Mechanisms of peripheral neuropathy associated with bortezomib and vincristine in patients with newly diagnosed multiple myeloma: a prospective analysis of data from the HOVON-65/GMMG-HD4 trial
The Lancet Oncology , Volume 11 - Issue 11 p. 1057- 1065
Background: Bortezomib-induced peripheral neuropathy is a dose-limiting toxicity in patients with multiple myeloma, often requiring adjustment of treatment and affecting quality of life. We investigated the molecular profiles of early-onset (within one treatment cycle) versus late-onset (after two or three treatment cycles) bortezomib-induced peripheral neuropathy and compared them with those of vincristine-induced peripheral neuropathy during the induction phase of a prospective phase 3 trial.
Methods: In the induction phase of the HOVON-65/GMMG-HD4 trial, patients (aged 18-65 years) with newly diagnosed Salmon and Durie stage 2 or 3 multiple myeloma were randomly assigned to three cycles of bortezomib-based or vincristine-based induction treatment. We analysed the gene expression profiles and single-nucleotide polymorphisms (SNPs) of pretreatment samples of myeloma plasma cells and peripheral blood, respectively. This study is registered, number ISRCTN64455289.
Findings: We analysed gene expression profiles of myeloma plasma cells from 329 of 833 patients at diagnosis, and SNPs in DNA samples from 369 patients. Early-onset bortezomib-induced peripheral neuropathy was noted in 20 patients, and 63 developed the late-onset type. Early-onset and late-onset vincristine-induced peripheral neuropathy was noted in 11 and 17 patients, respectively. Significant genes in myeloma plasma cells from patients that were associated with early-onset bortezomib-induced peripheral neuropathy were the enzyme coding genes RHOBTB2, involved in drug-induced apoptosis, CPT1C, involved in mitochondrial dysfunction, and SOX8, involved in development of peripheral nervous system. Significant SNPs in the same patients included those located in the apoptosis gene caspase 9, ALOX12, and IGF1R. In late-onset bortezomib-induced peripheral neuropathy, the significant genes were SOD2 and MYO5A, involved in development and function of the nervous system. Significant SNPs were noted in inflammatory genes MBL2 and PPARD, and DNA repair genes ERCC4 and ERCC3. By contrast, early-onset vincristine-induced peripheral neuropathy was characterised by upregulation of genes involved in cell cycle and proliferation, including AURKA and MKI67, and the presence of SNPs in genes involved in these processes-eg, GLI1. Late-onset vincristine-induced peripheral neuropathy was associated with the presence of SNPs in genes involved in absorption, distribution, metabolism, and excretion-eg, rs1413239 in DPYD and rs3887412 in ABCC1.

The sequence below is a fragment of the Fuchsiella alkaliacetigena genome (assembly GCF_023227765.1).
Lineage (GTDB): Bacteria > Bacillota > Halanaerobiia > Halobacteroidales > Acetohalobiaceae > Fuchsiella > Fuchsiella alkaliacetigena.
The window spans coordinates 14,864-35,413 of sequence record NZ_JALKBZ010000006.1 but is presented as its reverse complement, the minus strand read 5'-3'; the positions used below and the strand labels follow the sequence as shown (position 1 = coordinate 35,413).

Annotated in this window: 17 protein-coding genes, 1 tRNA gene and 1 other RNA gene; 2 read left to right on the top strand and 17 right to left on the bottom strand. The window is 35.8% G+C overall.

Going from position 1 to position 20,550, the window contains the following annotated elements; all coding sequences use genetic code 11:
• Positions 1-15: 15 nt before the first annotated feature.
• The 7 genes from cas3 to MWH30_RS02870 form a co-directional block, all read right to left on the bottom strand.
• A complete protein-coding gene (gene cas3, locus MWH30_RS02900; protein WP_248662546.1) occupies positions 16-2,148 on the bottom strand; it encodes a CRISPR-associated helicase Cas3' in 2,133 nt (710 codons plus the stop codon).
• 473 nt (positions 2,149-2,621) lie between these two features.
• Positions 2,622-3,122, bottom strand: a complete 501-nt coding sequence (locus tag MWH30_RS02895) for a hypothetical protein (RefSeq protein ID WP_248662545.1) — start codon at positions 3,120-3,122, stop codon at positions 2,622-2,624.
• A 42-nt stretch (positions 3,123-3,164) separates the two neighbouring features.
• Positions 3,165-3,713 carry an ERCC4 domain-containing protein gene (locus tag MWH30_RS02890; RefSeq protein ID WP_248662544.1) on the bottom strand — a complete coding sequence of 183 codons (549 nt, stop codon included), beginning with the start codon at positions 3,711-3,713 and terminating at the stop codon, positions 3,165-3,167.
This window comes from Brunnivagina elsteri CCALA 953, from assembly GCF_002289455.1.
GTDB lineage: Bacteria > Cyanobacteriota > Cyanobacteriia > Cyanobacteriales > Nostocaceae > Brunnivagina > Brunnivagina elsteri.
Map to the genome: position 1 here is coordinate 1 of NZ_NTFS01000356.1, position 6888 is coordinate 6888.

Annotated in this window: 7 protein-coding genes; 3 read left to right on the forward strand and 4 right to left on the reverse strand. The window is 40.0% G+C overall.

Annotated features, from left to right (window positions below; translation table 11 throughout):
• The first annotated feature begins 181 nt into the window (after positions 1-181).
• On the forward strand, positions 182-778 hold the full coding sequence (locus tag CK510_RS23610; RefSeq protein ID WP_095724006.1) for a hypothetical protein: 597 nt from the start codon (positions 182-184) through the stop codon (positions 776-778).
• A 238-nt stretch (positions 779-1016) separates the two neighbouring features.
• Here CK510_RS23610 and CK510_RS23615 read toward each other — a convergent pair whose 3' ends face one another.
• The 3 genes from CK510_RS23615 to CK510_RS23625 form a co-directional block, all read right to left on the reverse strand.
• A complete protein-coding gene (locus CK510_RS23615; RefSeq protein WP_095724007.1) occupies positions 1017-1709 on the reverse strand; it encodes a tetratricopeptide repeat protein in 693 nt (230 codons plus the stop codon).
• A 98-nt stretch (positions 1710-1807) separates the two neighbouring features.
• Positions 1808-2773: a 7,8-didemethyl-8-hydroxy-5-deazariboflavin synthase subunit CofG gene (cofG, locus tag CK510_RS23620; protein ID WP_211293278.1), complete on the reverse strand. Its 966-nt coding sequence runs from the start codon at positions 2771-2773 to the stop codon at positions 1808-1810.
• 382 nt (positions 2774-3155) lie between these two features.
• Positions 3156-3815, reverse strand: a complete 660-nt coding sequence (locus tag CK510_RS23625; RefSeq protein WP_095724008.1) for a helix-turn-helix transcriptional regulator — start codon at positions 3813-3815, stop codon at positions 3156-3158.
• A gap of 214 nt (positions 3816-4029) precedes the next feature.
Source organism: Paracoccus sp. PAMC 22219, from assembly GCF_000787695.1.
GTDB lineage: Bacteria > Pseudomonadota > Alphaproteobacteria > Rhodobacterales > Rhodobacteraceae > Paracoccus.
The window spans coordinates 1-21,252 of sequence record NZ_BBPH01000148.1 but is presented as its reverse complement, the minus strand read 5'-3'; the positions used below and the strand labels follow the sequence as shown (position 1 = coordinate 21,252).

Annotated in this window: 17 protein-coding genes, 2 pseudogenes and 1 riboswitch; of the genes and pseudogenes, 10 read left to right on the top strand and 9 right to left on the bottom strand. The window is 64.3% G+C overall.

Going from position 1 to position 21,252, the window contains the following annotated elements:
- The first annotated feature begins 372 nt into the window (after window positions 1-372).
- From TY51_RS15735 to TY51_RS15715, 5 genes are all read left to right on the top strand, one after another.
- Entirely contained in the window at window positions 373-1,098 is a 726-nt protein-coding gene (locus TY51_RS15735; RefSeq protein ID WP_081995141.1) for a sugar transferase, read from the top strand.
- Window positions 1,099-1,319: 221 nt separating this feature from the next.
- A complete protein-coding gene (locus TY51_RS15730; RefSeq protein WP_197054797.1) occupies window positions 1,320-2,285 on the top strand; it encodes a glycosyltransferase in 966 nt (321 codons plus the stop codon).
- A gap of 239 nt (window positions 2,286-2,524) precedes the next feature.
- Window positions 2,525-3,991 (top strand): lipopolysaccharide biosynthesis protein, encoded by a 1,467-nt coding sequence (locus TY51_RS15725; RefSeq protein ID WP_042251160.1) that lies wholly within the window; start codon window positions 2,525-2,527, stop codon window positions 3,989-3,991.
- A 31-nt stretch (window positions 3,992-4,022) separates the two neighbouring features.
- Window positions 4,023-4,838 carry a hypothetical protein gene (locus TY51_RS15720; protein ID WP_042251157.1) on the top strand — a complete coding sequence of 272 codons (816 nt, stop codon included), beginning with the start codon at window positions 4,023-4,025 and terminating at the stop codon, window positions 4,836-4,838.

Interpretation: Our results strongly suggest an interaction between myeloma-related factors and the patient's genetic background in the development of treatment-induced peripheral neuropathy, with different molecular pathways being implicated in bortezomib-induced and vincristine-induced peripheral neuropathy. Funding: German Federal Ministry of Education and Research, Dutch Cancer Foundation Queen Wilhelmina, European Hematology Association, International Myeloma Foundation, Erasmus MC, and Janssen-Cilag Orthobiotech.
|The Lancet Oncology|
|Organisation||Erasmus MC: University Medical Center Rotterdam|
Broyl, A, Corthals, S.L, Jongen, J.L.M, van der Holt, B, Kuiper, R, de Knegt, Y, … Sonneveld, P. (2010). Mechanisms of peripheral neuropathy associated with bortezomib and vincristine in patients with newly diagnosed multiple myeloma: a prospective analysis of data from the HOVON-65/GMMG-HD4 trial. The Lancet Oncology, 11(11), 1057–1065. doi:10.1016/S1470-2045(10)70206-0